It's the right thing to do.

You signed the contract. Live with it.

All well and good if Rodriguez is the only one in violation of the contract; he obviously does not think so. Neither do a whole bunch of pissed off WVU boosters. Was John Beilein supposed to "apologize and pay up" when he got his buyout reduced? Everyone regarded that little standoff as a matter for the lawyers and an obvious move by both sides that would end in a settlement -- these punitive buyout clauses are often regarded as unenforceable. Not so here. Why?

Look, if Rodriguez really did shred a bunch of critical WVU documents that had no duplicates elsewhere that's a serious problem. If these allegations turn out to be true it will seriously darken my opinion of this hire. But the accusations leveled are so improbable that what's far more likely is that some very bitter people in West Virginia just can't handle Rodriguez's departure.

I'm sure Dave Hickman is getting great information from someone high placed in the WVU AD, as he claims. But he appears to be regurgitating the information provided without applying a critical eye to it. Thus the "dead and quiet" period comment, and the remarkably gullible publishing of WVU's ludicrous claims they had no idea who was even on the team in the wake of Rodriguez's exit.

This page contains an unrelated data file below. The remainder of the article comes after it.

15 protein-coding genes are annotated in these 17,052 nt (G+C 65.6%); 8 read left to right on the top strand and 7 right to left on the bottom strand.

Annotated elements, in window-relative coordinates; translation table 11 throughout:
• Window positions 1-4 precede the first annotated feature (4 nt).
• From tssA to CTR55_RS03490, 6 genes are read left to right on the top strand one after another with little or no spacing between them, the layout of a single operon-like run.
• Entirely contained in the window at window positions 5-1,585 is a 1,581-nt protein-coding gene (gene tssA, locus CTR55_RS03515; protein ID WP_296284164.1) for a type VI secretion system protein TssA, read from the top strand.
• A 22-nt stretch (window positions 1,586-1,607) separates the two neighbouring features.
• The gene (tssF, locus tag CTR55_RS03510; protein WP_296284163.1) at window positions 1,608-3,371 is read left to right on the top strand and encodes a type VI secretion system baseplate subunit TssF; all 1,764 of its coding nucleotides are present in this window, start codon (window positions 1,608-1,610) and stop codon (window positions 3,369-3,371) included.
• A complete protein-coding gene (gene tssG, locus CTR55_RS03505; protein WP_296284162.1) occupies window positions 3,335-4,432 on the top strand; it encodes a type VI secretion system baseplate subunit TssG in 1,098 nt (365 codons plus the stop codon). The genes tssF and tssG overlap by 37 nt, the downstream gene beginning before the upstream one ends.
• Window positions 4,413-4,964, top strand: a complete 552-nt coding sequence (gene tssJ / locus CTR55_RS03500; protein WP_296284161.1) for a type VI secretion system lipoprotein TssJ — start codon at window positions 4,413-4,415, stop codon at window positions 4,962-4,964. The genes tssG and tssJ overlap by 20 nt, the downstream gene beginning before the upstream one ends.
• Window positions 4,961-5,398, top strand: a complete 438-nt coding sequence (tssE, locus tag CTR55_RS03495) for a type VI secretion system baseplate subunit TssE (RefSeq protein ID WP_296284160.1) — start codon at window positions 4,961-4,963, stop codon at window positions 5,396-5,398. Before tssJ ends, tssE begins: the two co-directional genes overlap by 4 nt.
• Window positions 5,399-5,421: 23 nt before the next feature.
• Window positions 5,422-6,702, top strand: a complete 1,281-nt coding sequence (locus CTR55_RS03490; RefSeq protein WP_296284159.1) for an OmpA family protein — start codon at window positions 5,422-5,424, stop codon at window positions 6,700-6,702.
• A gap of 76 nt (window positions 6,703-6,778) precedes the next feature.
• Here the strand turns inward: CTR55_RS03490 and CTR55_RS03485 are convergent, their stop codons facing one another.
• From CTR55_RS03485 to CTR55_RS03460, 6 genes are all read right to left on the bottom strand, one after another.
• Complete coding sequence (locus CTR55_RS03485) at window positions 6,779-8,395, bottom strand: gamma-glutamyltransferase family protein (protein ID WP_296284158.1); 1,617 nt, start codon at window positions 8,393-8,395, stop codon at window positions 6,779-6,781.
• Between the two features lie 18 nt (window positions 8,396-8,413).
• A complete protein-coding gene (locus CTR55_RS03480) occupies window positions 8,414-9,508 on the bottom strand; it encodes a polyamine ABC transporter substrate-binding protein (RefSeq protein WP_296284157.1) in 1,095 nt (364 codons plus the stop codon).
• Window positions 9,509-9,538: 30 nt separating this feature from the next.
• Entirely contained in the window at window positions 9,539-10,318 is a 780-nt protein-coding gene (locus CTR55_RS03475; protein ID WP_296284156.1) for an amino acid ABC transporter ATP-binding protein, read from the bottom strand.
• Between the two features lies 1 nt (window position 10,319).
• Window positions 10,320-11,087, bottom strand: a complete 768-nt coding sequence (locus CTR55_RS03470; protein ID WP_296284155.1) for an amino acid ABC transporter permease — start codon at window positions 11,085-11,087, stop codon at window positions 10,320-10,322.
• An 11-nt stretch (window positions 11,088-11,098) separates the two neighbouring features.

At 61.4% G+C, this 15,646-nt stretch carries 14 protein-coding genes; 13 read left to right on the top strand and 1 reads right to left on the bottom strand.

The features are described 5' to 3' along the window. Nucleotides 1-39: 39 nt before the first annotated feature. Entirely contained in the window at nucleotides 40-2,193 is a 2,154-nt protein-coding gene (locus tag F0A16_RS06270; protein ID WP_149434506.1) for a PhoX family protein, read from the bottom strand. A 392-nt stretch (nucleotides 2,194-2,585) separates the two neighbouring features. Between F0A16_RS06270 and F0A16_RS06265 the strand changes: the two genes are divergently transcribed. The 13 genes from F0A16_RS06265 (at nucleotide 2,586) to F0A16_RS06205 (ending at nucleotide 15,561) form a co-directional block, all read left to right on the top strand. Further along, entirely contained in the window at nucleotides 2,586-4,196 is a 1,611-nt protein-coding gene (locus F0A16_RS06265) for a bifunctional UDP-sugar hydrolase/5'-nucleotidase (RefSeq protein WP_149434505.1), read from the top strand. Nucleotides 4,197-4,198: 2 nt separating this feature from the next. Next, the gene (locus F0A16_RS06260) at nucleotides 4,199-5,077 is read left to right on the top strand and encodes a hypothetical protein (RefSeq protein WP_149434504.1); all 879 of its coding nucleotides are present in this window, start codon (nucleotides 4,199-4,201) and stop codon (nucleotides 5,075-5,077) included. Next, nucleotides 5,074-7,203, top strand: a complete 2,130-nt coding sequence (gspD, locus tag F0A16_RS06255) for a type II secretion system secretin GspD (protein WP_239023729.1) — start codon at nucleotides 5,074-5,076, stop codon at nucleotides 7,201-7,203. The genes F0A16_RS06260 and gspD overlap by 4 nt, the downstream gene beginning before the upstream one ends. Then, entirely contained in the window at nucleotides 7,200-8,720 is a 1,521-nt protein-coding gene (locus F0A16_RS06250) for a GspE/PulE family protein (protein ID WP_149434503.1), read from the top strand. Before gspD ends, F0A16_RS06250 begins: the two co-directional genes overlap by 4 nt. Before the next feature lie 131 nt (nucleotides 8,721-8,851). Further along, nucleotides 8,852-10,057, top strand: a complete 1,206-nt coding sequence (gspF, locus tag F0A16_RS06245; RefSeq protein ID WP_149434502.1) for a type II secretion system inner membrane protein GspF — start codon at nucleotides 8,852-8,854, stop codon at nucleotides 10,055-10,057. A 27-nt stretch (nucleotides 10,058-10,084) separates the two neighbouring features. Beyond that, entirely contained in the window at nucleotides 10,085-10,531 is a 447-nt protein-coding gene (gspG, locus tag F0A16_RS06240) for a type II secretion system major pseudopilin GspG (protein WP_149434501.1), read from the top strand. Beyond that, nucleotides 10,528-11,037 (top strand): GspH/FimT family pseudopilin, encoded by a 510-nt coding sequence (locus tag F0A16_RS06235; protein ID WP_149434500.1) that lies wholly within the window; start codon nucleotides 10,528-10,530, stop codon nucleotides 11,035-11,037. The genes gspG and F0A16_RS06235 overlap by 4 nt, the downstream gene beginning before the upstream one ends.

"We think there was a guy named Pat something," say West Virginia officials. "And maybe a 'Noel,' though that girl must be a kicker."
Do not believe everything you read in the paper.

Expect more articles with quotes like this:
University spokeswoman Amy Neil said the WVU Office of Admissions and Records maintains grade and attendance records in a separate location, so no student-athlete’s academic career is at risk.

“We’re not sure what records are missing, but all student records, including those of the football team, are kept within the Office of Admissions and Records,” she said. “Those records are secure.”
Really. I'm shocked.